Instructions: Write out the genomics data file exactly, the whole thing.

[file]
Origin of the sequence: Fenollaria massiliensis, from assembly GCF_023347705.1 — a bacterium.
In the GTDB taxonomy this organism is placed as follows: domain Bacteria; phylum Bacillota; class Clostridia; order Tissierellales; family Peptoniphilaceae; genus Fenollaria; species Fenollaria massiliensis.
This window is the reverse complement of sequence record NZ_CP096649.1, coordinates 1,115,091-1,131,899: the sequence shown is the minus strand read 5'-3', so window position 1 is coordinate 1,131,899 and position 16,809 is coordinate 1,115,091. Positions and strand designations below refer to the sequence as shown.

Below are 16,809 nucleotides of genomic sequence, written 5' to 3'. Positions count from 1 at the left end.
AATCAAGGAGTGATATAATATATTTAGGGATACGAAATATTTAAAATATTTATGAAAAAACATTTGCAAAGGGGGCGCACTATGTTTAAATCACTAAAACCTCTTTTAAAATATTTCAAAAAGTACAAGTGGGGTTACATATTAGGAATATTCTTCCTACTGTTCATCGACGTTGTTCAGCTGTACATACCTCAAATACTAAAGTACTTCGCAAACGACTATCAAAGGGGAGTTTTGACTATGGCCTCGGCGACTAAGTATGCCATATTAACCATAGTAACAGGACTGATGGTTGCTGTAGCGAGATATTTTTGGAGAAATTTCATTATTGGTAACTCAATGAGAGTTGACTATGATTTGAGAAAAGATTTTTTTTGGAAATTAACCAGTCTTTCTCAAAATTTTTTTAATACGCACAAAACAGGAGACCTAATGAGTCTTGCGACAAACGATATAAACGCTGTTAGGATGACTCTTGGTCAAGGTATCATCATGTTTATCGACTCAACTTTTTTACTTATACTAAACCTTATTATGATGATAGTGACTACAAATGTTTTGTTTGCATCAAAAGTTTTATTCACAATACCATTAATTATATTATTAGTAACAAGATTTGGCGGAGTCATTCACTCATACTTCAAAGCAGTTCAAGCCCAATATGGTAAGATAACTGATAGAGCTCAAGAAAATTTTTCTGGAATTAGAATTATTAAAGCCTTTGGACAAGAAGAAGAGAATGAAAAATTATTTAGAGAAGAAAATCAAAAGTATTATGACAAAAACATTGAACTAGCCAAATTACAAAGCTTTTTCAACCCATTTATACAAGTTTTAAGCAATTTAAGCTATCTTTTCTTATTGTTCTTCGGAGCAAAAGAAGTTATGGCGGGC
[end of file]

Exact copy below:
Origin of the sequence: Fenollaria massiliensis, from assembly GCF_023347705.1 — a bacterium.
In the GTDB taxonomy this organism is placed as follows: domain Bacteria; phylum Bacillota; class Clostridia; order Tissierellales; family Peptoniphilaceae; genus Fenollaria; species Fenollaria massiliensis.
This window is the reverse complement of sequence record NZ_CP096649.1, coordinates 1,115,091-1,131,899: the sequence shown is the minus strand read 5'-3', so window position 1 is coordinate 1,131,899 and position 16,809 is coordinate 1,115,091. Positions and strand designations below refer to the sequence as shown.

Below are 16,809 nucleotides of genomic sequence, written 5' to 3'. Positions count from 1 at the left end.
AATCAAGGAGTGATATAATATATTTAGGGATACGAAATATTTAAAATATTTATGAAAAAACATTTGCAAAGGGGGCGCACTATGTTTAAATCACTAAAACCTCTTTTAAAATATTTCAAAAAGTACAAGTGGGGTTACATATTAGGAATATTCTTCCTACTGTTCATCGACGTTGTTCAGCTGTACATACCTCAAATACTAAAGTACTTCGCAAACGACTATCAAAGGGGAGTTTTGACTATGGCCTCGGCGACTAAGTATGCCATATTAACCATAGTAACAGGACTGATGGTTGCTGTAGCGAGATATTTTTGGAGAAATTTCATTATTGGTAACTCAATGAGAGTTGACTATGATTTGAGAAAAGATTTTTTTTGGAAATTAACCAGTCTTTCTCAAAATTTTTTTAATACGCACAAAACAGGAGACCTAATGAGTCTTGCGACAAACGATATAAACGCTGTTAGGATGACTCTTGGTCAAGGTATCATCATGTTTATCGACTCAACTTTTTTACTTATACTAAACCTTATTATGATGATAGTGACTACAAATGTTTTGTTTGCATCAAAAGTTTTATTCACAATACCATTAATTATATTATTAGTAACAAGATTTGGCGGAGTCATTCACTCATACTTCAAAGCAGTTCAAGCCCAATATGGTAAGATAACTGATAGAGCTCAAGAAAATTTTTCTGGAATTAGAATTATTAAAGCCTTTGGACAAGAAGAAGAGAATGAAAAATTATTTAGAGAAGAAAATCAAAAGTATTATGACAAAAACATTGAACTAGCCAAATTACAAAGCTTTTTCAACCCATTTATACAAGTTTTAAGCAATTTAAGCTATCTTTTCTTATTGTTCTTCGGAGCAAAAGAAGTTATGGCGGGC